“We just need to break down the barriers. That’s what this is allowing him to do.”

She said there’s a presumption that people with disabilities can’t do certain things, but Colin has overcome many of these barriers.

“You don’t let things stop you, do you?” she told him, affectionately.

Later this year, the William Merritt Centre will launch the biggest fundraising appeal in its history.

In the not too distant future, it will have to move from its current site at St Mary’s Hospital in Armley, Leeds.

Over the last few years the centre has already gone through some major organisational changes – after 32 years of being part of the NHS, following last year’s health service reforms, it became a social enterprise.

This came with the support of doctors and other health workers who can see the multitude of benefits the centre provides.

The centre is also a charity and will need to raise £500,000 to eventually move to new, purpose-built premises.

There are a number of requirements for the new building, including space to park the adapted cars it uses and which are used to carry out assessments of driving on behalf of the DVLA, and for individuals.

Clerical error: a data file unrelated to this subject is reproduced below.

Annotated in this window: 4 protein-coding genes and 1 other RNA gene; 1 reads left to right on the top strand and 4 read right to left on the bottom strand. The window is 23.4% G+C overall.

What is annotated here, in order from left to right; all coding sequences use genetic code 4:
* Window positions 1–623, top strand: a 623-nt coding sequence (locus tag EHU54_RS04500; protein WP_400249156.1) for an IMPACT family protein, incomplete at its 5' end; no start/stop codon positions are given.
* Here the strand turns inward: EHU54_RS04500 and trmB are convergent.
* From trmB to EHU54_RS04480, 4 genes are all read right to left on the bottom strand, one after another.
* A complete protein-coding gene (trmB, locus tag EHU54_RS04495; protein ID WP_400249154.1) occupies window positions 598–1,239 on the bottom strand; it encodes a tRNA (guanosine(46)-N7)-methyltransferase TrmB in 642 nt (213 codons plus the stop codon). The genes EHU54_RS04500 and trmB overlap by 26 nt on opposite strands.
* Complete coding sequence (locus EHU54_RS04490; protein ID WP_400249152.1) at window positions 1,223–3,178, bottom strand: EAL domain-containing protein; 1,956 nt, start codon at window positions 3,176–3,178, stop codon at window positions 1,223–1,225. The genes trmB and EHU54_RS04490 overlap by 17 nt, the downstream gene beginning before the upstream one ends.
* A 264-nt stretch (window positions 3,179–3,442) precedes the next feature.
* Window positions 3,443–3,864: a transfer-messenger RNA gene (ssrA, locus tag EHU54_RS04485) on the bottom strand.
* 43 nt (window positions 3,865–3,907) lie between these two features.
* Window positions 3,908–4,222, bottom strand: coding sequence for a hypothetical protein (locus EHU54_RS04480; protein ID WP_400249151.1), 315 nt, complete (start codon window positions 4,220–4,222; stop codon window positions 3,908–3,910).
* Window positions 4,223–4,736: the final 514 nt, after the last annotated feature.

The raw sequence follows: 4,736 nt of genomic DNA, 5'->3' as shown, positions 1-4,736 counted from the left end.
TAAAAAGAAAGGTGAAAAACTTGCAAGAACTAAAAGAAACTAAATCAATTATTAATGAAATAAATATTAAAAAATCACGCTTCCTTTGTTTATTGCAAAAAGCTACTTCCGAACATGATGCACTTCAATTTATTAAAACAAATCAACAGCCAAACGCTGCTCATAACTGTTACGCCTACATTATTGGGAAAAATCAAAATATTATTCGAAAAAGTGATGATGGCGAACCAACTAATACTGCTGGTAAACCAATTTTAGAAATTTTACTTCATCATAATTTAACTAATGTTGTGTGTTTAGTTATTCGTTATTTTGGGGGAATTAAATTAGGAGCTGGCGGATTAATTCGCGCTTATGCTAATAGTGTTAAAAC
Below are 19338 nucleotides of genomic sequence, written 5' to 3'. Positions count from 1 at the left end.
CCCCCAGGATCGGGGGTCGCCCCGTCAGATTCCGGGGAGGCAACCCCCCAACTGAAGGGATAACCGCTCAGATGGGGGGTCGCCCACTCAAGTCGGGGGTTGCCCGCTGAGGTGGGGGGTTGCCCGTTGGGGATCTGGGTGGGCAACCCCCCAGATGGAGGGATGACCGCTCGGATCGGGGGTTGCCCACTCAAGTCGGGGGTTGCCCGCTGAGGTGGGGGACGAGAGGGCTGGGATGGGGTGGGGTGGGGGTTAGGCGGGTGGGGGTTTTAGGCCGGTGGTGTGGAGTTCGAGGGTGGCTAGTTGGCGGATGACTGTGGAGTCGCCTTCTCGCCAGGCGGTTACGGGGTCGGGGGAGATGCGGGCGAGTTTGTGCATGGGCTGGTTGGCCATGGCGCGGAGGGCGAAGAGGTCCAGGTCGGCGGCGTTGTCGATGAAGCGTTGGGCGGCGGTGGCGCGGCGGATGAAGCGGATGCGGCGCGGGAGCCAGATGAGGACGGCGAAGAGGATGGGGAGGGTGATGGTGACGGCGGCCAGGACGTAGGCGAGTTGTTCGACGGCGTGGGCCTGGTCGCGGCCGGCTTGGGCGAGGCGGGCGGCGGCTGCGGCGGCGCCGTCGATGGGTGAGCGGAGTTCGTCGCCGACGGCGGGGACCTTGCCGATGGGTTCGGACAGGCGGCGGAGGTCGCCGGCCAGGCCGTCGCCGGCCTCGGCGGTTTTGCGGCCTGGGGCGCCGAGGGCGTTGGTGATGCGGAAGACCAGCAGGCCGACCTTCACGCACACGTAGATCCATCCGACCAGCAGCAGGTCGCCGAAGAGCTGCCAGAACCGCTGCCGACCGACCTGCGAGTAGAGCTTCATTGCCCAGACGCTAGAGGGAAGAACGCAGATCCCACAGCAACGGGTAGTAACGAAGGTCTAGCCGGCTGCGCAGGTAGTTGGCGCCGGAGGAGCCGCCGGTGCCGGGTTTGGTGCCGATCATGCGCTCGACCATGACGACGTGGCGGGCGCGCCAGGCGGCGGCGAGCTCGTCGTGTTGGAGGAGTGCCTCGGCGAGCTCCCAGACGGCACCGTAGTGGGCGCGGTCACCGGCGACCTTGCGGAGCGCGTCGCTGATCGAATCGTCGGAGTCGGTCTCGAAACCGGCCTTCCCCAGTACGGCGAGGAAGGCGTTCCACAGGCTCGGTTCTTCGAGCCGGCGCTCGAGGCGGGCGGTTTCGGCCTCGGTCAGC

To kickstart that fundraising, a Some Like It Hot-themed ball is being held on September 27.

Jan Spencer, the centre’s chairman of appeals, said: “The ball will be the launch of a big fundraising event because we need to move to a purpose-built building.

“We need a building with space for cars and we would like tracks for kids to try out the sports wheelchairs. We have got to raise a substantial amount of money.”

General fundraising is also needed for the centre, which provides some services for free whilst others are subsidised.

The ball in September will be at the Royal Armouries and will be attended by gold medallist paralympian David Stone.

Buy tickets for the ball via or 0113 3058989.

Visit for more on the centre and its services.

Luke Glendenning

Family’s torment after death of Luke, 10, following ‘routine’ operation